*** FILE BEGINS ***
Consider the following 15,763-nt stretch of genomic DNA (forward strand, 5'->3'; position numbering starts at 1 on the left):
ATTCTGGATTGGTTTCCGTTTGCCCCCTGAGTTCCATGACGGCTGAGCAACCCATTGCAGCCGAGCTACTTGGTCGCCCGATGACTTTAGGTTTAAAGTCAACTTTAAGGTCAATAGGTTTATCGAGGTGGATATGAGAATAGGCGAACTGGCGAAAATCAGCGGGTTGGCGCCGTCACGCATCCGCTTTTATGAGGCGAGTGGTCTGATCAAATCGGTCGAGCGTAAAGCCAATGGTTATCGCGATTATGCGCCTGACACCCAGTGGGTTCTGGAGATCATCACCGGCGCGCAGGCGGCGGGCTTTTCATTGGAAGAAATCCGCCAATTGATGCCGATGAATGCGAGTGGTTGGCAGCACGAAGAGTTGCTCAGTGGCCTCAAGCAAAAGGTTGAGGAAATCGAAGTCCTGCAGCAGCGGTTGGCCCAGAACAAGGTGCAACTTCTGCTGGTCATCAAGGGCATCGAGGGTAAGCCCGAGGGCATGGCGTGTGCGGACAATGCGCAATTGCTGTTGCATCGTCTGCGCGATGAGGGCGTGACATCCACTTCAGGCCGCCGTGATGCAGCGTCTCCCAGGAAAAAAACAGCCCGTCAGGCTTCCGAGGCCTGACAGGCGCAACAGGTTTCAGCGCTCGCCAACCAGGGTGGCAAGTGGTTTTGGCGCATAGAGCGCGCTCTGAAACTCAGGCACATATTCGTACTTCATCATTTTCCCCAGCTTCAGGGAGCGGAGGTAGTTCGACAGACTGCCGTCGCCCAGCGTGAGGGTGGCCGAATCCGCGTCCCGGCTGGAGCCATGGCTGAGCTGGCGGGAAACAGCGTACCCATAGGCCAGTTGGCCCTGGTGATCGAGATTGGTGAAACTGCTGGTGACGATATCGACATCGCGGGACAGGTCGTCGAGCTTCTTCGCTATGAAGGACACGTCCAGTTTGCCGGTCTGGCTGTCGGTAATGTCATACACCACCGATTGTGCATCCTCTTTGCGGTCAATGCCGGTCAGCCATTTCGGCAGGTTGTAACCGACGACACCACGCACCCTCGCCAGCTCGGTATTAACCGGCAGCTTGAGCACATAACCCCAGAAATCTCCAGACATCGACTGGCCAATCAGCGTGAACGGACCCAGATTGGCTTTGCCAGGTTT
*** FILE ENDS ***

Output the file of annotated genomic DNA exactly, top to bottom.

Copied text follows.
Consider the following 15,763-nt stretch of genomic DNA (forward strand, 5'->3'; position numbering starts at 1 on the left):
ATTCTGGATTGGTTTCCGTTTGCCCCCTGAGTTCCATGACGGCTGAGCAACCCATTGCAGCCGAGCTACTTGGTCGCCCGATGACTTTAGGTTTAAAGTCAACTTTAAGGTCAATAGGTTTATCGAGGTGGATATGAGAATAGGCGAACTGGCGAAAATCAGCGGGTTGGCGCCGTCACGCATCCGCTTTTATGAGGCGAGTGGTCTGATCAAATCGGTCGAGCGTAAAGCCAATGGTTATCGCGATTATGCGCCTGACACCCAGTGGGTTCTGGAGATCATCACCGGCGCGCAGGCGGCGGGCTTTTCATTGGAAGAAATCCGCCAATTGATGCCGATGAATGCGAGTGGTTGGCAGCACGAAGAGTTGCTCAGTGGCCTCAAGCAAAAGGTTGAGGAAATCGAAGTCCTGCAGCAGCGGTTGGCCCAGAACAAGGTGCAACTTCTGCTGGTCATCAAGGGCATCGAGGGTAAGCCCGAGGGCATGGCGTGTGCGGACAATGCGCAATTGCTGTTGCATCGTCTGCGCGATGAGGGCGTGACATCCACTTCAGGCCGCCGTGATGCAGCGTCTCCCAGGAAAAAAACAGCCCGTCAGGCTTCCGAGGCCTGACAGGCGCAACAGGTTTCAGCGCTCGCCAACCAGGGTGGCAAGTGGTTTTGGCGCATAGAGCGCGCTCTGAAACTCAGGCACATATTCGTACTTCATCATTTTCCCCAGCTTCAGGGAGCGGAGGTAGTTCGACAGACTGCCGTCGCCCAGCGTGAGGGTGGCCGAATCCGCGTCCCGGCTGGAGCCATGGCTGAGCTGGCGGGAAACAGCGTACCCATAGGCCAGTTGGCCCTGGTGATCGAGATTGGTGAAACTGCTGGTGACGATATCGACATCGCGGGACAGGTCGTCGAGCTTCTTCGCTATGAAGGACACGTCCAGTTTGCCGGTCTGGCTGTCGGTAATGTCATACACCACCGATTGTGCATCCTCTTTGCGGTCAATGCCGGTCAGCCATTTCGGCAGGTTGTAACCGACGACACCACGCACCCTCGCCAGCTCGGTATTAACCGGCAGCTTGAGCACATAACCCCAGAAATCTCCAGACATCGACTGGCCAATCAGCGTGAACGGACCCAGATTGGCTTTGCCAGGTTT